The Success of Failure
Cynthia Hopkins' new performance piece is undercut by the artist's need to explain everything to the audience.
The piece is structured in two parts, with the first half being a sci-fi tale peppered with whimsy and humor. Set in the far future, the main narrative of this section focuses on Ruom Yes Noremac (Hopkins), an alcoholic space pilot sent on a mission to save her race from an attack by the Intergalactic League for Universal Consciousness (or ILUC for short). However, her leaders may have been deceiving her as to the ILUC's true intentions.
While the actual storyline is admittedly hokey, the staging is quite beautiful thanks to director D.J. Mendel and a terrific design team led by set, video, and production designers Jim Findlay and Jeff Sugg, who also perform in the piece. One of the highlights is when Hopkins is literally lifted into the air, spinning around in slow motion as if moving in zero gravity.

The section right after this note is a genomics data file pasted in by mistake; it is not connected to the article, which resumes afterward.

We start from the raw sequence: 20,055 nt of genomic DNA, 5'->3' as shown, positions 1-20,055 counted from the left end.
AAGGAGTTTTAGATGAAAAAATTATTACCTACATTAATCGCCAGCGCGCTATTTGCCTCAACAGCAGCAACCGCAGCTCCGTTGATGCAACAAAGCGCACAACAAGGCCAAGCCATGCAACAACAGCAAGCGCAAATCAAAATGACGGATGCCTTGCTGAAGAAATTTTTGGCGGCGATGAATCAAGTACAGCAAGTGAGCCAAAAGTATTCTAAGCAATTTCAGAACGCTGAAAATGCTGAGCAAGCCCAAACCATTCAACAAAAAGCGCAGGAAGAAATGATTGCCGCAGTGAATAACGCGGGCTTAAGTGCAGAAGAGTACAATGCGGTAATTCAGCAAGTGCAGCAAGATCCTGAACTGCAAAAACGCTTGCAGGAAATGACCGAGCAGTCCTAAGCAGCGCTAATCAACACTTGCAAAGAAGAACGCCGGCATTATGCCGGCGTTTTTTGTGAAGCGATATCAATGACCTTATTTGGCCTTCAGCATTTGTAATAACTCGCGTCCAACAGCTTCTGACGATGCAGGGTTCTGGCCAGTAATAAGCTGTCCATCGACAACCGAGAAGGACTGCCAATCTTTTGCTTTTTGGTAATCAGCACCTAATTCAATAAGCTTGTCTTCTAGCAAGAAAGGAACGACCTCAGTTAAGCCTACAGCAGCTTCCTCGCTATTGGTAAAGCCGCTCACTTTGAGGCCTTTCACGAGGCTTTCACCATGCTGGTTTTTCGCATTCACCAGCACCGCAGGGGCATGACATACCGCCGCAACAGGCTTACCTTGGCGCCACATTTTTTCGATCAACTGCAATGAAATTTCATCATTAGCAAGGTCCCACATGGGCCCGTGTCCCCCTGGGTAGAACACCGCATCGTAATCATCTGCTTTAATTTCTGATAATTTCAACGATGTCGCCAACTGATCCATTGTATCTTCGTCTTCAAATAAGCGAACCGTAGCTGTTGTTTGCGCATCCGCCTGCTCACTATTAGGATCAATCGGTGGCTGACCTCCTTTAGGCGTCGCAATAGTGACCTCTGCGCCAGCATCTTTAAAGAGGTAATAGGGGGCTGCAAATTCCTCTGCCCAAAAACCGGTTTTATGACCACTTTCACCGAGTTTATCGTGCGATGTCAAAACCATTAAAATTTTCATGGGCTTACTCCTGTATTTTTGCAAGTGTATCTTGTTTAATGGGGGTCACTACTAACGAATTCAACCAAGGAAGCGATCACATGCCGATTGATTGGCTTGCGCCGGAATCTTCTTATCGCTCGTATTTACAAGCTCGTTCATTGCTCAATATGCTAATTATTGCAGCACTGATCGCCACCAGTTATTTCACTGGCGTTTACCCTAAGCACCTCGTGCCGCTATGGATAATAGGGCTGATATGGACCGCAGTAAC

The other crucial component to the performance is the music composed by and sung by Hopkins. While it could loosely be categorized within an indie folk pop genre, it also has operatic components and Hopkins' vocals have a haunting and ethereal quality.
After the space adventure comes to its conclusion, Hopkins comes out and delivers an exposition-heavy explanation of what brought her to this point, outlining the various autobiographical connections to her performance art trilogy (of which this is the final installment). And the piece just comes to a thudding halt. There may be a therapeutic aspect for Hopkins in sharing details of her mother's death from cancer, as well as her own struggle with alcoholism. But the arc of this segment follows a rather predictable pattern of addiction, realization, relapse, and recovery.